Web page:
It’s all more than a bit surreal. Within hours of my arrival in the far South Pacific, I have plunged about as deep as it is possible to go into the beating heart of a rugby-mad nation. It’s as if a writer who had never been to an NBA game suddenly conducted back-to-back interviews with Commissioner Adam Silver, LeBron James, and San Antonio Spurs coach Gregg Popovich.

Jet-lagged and wary of my ignorance, I take a seat next to Barrett and order a beer. Everybody is drinking Amstels, so I follow suit. Even sitting down, Barrett carries himself with the grace of a professional athlete who knows he can do things that most mortals cannot. But he also sports a calm, in-the-moment tranquility that puts one at ease.

I break the ice by mentioning that barely five minutes into my cab ride from the airport, the driver told me he is “something of an expert on the topic of Beauden Barrett.” Barrett greets the news with a surprised and bashful grin. We discuss the problem of concussions in a violent sport; the lack of helmets and pads in rugby makes the sport safer than American football, I hear, because players are less likely to lead with their head when making tackles.

A second round of beers is ordered, and I get a quick introduction into the labyrinthine competitive structure of rugby. Like soccer, the international rugby scene is divided between national teams and club teams that hire the best players from all over the world. Most rugby nations have their national leagues, but there are also leagues that include clubs from different countries. The premier example is the elite Super Rugby league, a collection of 15 franchises in five countries. The Super Rugby league playoffs are just two weeks away, to be followed immediately by the Rugby Championships, an annual showdown between national teams representing Argentina, Australia, New Zealand, and South Africa. And then comes the World Cup, a 20-team tournament featuring the usual Commonwealth inheritors of British imperialism, a smattering of South Pacific nations including Tonga, Fiji, and Samoa, and a few random outliers—Japan (the host country), France, Argentina, and the U.S.

Drinking with fans at a pub in Wellington (GRAEM MURRAY)
With brothers, and fellow All Blacks, Jordie (left) and Scott. (GETTY IMAGES.)

After draining his second Amstel, Barrett excuses himself, but the following afternoon, I get some more time with him. We meet up in the bowels of Westpac Stadium, home of the Wellington Hurricanes, nestled between bright green rain forest–covered hills and the magnificent Wellington harbor. Barrett is a tad more cautious with the tape recorder running but still displays zero pretension or impatience.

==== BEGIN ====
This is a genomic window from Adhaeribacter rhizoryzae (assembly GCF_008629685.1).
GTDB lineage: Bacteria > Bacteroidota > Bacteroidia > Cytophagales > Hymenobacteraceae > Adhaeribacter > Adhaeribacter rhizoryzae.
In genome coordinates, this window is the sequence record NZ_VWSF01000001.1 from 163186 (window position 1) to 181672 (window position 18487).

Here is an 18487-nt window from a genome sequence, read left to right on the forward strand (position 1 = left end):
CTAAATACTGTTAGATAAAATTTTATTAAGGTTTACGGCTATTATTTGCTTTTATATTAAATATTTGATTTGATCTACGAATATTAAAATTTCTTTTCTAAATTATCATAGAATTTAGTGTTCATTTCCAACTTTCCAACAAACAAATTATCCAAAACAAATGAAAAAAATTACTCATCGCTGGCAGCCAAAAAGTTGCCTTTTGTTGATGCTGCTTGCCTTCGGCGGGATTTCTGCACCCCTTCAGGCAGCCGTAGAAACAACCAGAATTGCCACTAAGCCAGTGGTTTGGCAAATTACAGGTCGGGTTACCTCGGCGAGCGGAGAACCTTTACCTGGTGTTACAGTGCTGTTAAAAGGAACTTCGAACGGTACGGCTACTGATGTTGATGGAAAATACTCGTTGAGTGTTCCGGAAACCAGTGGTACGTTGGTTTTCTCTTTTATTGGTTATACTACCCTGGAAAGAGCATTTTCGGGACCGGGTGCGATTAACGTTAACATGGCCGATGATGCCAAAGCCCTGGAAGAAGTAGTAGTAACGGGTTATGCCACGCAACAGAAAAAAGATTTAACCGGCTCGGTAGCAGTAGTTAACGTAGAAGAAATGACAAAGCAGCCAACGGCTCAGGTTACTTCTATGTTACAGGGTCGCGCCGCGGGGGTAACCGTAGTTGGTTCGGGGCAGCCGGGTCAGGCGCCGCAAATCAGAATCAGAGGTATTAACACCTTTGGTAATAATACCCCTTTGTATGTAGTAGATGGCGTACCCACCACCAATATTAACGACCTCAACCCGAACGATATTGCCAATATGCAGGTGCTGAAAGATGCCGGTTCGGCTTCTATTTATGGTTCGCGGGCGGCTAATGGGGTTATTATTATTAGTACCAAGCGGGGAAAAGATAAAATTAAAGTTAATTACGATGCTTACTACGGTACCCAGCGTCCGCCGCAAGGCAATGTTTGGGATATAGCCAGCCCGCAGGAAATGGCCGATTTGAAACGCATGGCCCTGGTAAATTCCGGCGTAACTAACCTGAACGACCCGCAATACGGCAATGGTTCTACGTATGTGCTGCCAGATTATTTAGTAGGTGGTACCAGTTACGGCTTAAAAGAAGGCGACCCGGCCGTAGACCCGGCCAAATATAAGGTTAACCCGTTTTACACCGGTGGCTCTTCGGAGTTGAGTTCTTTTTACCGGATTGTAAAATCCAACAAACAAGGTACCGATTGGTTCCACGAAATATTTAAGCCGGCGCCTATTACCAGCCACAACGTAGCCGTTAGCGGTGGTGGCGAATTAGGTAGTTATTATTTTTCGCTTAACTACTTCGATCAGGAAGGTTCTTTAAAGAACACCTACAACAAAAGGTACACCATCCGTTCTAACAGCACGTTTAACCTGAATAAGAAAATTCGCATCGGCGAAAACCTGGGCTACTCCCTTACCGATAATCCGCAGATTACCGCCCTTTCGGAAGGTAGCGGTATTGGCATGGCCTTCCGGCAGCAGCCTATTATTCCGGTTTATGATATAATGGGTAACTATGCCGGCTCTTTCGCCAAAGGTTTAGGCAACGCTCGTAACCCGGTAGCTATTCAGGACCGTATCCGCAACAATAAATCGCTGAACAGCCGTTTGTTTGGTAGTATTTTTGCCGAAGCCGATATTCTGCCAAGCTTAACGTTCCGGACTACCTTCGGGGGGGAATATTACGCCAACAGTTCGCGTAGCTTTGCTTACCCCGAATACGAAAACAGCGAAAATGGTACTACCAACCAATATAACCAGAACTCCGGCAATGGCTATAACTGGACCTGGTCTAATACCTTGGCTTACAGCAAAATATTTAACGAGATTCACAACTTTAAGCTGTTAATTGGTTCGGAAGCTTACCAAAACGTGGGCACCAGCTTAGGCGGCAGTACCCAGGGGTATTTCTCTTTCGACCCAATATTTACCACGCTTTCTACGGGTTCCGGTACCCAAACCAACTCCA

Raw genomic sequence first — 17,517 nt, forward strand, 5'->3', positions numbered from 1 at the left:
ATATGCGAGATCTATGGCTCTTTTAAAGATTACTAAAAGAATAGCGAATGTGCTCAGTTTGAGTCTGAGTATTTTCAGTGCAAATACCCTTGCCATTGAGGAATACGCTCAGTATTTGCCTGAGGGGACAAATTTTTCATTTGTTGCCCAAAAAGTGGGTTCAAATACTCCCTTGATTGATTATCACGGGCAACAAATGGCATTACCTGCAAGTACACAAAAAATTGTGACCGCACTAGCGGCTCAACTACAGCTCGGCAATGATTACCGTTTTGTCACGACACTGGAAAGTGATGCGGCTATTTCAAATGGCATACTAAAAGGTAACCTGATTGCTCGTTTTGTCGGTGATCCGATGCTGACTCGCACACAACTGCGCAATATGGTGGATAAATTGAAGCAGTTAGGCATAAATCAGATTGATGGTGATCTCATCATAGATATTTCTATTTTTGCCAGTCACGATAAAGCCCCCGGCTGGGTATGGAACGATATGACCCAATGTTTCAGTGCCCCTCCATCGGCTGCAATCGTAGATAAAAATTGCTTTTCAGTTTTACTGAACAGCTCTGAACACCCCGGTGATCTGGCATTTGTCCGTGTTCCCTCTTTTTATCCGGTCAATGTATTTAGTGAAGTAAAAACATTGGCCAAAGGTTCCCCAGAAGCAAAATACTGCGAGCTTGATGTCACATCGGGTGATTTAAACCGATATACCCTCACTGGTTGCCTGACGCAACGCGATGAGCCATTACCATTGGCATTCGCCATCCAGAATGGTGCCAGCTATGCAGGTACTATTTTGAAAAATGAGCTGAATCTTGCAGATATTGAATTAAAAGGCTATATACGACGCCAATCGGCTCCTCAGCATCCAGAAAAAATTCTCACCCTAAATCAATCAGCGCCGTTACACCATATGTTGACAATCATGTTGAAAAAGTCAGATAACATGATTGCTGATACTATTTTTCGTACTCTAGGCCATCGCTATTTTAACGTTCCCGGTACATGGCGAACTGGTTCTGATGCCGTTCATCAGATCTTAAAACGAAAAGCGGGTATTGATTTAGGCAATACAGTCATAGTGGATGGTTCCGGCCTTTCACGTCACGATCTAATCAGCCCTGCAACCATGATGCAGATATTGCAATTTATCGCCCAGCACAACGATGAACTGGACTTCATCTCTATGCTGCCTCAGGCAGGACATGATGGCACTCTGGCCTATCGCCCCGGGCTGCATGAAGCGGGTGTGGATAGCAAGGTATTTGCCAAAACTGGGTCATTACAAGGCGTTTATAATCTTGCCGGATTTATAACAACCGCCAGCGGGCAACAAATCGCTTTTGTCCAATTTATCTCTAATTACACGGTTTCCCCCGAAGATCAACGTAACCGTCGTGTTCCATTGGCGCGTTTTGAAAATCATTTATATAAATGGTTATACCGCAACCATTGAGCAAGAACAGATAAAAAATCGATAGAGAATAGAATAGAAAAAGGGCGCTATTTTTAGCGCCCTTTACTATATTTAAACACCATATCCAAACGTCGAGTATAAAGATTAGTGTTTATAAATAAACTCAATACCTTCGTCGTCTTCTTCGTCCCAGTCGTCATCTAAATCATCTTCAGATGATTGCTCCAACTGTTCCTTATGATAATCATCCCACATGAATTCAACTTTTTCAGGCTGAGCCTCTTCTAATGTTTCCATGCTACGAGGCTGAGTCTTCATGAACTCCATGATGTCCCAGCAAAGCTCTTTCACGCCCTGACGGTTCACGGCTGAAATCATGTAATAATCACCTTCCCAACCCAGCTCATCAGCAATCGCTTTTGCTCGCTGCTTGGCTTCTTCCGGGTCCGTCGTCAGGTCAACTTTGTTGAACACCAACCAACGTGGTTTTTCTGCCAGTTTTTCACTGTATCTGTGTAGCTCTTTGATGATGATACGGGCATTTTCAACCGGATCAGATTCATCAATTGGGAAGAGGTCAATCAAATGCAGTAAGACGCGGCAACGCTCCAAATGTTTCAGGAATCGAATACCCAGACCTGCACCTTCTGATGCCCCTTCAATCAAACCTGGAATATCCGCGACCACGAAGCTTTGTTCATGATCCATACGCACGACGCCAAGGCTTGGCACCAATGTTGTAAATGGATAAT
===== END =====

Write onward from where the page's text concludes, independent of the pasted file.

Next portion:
In a way, Barrett is a prototype for the future of global rugby celebrity. He has endorsement deals with Tudor watches and Red Bull and more than 400,000 followers on Instagram. His model-gorgeous wife, Hannah, whom he married last January, is also a budding social media influencer. After this year’s Cup, Barrett is expected to cash in with a lucrative year or two playing in Japan before returning to the Kiwi fold.

It’s not a life he expected to lead when he was growing up on a rough-and-tumble dairy farm in the province of Taranaki, just south of Auckland on New Zealand’s North Island. His father, Kevin “Smiley” Barrett, never made it all the way to the All Blacks but was a legendarily “tough as teak” enforcer for the local Taranaki club and played a few years with the Hurricanes. Barrett’s first memories of rugby, he says, are of watching his father play. “I remember going to watch his club training at nighttime,” he says. “Because you’d do a full day’s work on the farm and then train at night.”

All four of Barrett’s brothers play rugby—two of them, Scott and Jordie, also play for the All Blacks. His mother, Robyn, an athlete in her own right who played netball, a variant of basketball popular in Commonwealth countries, was notorious for meeting her sons at school—but only to pick up their bags. The boys were then required to run three-and-a-half kilometers…barefoot. The goal was to beat the bus home.

Robyn, I am later told by a Taranaki resident I meet in a Wellington pub, was also responsible for Barrett’s relentlessly “good manners.” In almost any other star athlete, Barrett’s efforts to deflect praise would sound like false modesty. But Barrett has a way of just sounding well brought up. When I note to him that, in contrast to 2015, he is going to be a starter and leader of this year’s World Cup team, his answer rings with disarming sincerity. “Oh look, I’m not sure,” he says. “I don’t know what our plans are. Whatever role the coaches decide for me and the team, I’m happy with that.”

But then he pauses, almost as if he was reviewing in his mind whether he had just gone a little bit too overboard on the Kiwi Way.

“But I do expect to start,” he adds.

The only time I get a real rise out of Barrett is when I ask him whether the haka contradicts the “no showboating” All Blacks credo. For the first and only time, he tenses up. The haka, says Barrett, is about “honoring our heritage and those who have gone before us.”

“It’s not necessarily about showing how tough we are or how strong we are or how scary we are,” he says. “It’s about connecting with each other.”

The merging of Maori and English settler society, and much later, Pacific Islander immigration, has historically been a rocky business in New Zealand and is very much still a work in progress. But once you get Kiwi rugby fans talking about the haka, it’s a pretty short step to understanding that one of the reasons why the All Blacks are so tough and strong, and yes, scary, is that the team explicitly considers itself a symbol of multicultural unity and reconciliation. Maori warrior DNA, Pacific Islander size and agility, English settler farm-bred toughness—the All Blacks are a model of potent hybrid fusion, and they know it.